I’ve got both pictures how I want them and I want a line in between.  This particular sheet is for toddlers so I like to do a thick line.  There is a line tool in the lower left hand corner.  Click on it and you can adjust the line thickness at the top.

How to make a printable

You can see my settings in the picture above.  I change the color to light gray and adjust the thickness until I find what I want.  Then you just draw your line wherever you want it!

After you’ve finished all your pages you are ready to export!  Simple click on File –> Export to pdf.
How to make a printable

I strongly suggest setting a permission password so your PDF cannot be tampered with.  This is also a requirement of some clip art artists.
When you select export to PDF you will get a popup.  Click the security tab and set the permission password.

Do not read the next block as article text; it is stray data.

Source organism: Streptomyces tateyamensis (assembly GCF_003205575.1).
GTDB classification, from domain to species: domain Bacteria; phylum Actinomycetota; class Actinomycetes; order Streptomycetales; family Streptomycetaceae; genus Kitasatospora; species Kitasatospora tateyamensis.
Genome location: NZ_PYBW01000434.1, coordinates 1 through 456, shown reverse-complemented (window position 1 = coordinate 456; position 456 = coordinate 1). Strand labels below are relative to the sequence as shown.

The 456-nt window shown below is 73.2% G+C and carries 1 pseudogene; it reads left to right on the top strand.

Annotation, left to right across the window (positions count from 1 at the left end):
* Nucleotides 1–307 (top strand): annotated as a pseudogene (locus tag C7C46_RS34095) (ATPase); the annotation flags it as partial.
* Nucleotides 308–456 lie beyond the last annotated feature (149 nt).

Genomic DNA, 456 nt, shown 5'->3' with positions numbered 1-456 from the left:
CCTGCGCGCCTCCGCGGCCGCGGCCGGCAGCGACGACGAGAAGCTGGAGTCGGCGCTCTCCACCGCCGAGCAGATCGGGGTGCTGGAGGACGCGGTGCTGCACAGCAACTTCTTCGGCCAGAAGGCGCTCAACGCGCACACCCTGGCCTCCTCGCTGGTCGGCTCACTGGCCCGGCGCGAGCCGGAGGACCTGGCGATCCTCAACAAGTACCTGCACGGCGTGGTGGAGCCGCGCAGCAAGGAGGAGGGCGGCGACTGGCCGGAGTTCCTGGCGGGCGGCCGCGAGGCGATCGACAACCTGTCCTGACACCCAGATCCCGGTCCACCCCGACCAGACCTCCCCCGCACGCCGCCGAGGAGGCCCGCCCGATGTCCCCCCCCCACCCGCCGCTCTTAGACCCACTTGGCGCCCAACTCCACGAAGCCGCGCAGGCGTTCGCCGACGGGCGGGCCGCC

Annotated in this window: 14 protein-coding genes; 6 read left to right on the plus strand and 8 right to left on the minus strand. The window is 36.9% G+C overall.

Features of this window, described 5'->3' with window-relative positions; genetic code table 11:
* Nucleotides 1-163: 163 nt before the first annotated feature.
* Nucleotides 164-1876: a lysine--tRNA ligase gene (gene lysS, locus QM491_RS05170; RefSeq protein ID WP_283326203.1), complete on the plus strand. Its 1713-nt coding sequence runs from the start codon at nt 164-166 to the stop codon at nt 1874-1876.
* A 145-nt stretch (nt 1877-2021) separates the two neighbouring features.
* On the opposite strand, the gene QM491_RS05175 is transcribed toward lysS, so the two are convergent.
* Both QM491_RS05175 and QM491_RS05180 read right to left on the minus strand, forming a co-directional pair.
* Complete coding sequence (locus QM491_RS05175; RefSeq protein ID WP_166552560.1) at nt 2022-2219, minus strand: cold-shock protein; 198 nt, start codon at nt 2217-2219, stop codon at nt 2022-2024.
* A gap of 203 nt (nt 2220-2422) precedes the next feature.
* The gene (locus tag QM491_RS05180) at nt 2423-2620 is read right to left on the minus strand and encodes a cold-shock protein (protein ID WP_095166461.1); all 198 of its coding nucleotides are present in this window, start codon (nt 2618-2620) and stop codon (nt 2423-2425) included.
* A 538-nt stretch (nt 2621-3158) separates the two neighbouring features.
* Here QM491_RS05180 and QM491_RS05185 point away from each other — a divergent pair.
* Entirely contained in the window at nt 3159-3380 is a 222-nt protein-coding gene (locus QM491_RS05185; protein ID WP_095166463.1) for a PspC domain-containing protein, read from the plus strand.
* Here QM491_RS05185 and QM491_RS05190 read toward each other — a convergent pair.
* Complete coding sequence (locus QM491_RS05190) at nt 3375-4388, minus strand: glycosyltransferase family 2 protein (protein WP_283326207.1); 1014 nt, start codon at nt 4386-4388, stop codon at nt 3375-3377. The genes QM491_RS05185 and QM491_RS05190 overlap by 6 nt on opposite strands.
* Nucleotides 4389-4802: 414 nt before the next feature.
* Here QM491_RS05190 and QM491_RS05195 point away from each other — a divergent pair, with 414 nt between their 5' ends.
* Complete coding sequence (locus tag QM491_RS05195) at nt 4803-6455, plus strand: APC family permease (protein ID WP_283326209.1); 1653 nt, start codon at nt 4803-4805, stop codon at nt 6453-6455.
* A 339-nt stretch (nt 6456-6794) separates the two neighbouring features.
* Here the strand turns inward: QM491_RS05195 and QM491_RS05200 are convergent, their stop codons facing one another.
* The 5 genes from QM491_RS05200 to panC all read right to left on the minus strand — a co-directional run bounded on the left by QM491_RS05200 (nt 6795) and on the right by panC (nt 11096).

How to make a printable

The next step to sharing your printable is uploading it to the internet.  If you have your own host I recommend uploading it to your FTP directory.  This varies based on host so if you don’t know how to do it you’ll have to contact your host.

If you do not have your own host there are a few sites that will host files for you for free.  The only one I have used is 4shared.com.  I’ve had a good history with them and I feel that their website is very easy to navigate.

Update your printable and you are ready to share!

SEO Tip: Keywords

Today's Blogging Tip

I quickly mentioned “Keywords” the other day in how to use image alt and title descriptions as a SEO tip.

Google likes keyword rich content. More importantly, it likes it to pertain to your actual content (not just keyword filled for no apparent reason).

When I started trying to figure out SEO, I had a few questions about keywords:

  • What keywords should I use in my posts?
  • How do I make them my keywords?
  • What can I do to maximize these keywords for SEO?
SEO Tip: Keywords

 

What keywords should I use in my posts?

The keywords are what a reader would use to search for in Google to find your post. It should be relevant to your post. They’re not necessarily a word like “toddler” or “activity”, but can be a phrase such as “toddler activity”.